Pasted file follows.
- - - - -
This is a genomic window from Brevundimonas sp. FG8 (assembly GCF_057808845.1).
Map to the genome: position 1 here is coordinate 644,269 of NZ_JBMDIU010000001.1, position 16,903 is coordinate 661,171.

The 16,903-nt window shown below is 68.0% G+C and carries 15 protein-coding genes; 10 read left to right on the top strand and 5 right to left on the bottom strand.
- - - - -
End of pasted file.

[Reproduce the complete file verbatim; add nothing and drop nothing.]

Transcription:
This is a genomic window from Brevundimonas sp. FG8 (assembly GCF_057808845.1).
Map to the genome: position 1 here is coordinate 644,269 of NZ_JBMDIU010000001.1, position 16,903 is coordinate 661,171.

The 16,903-nt window shown below is 68.0% G+C and carries 15 protein-coding genes; 10 read left to right on the top strand and 5 right to left on the bottom strand.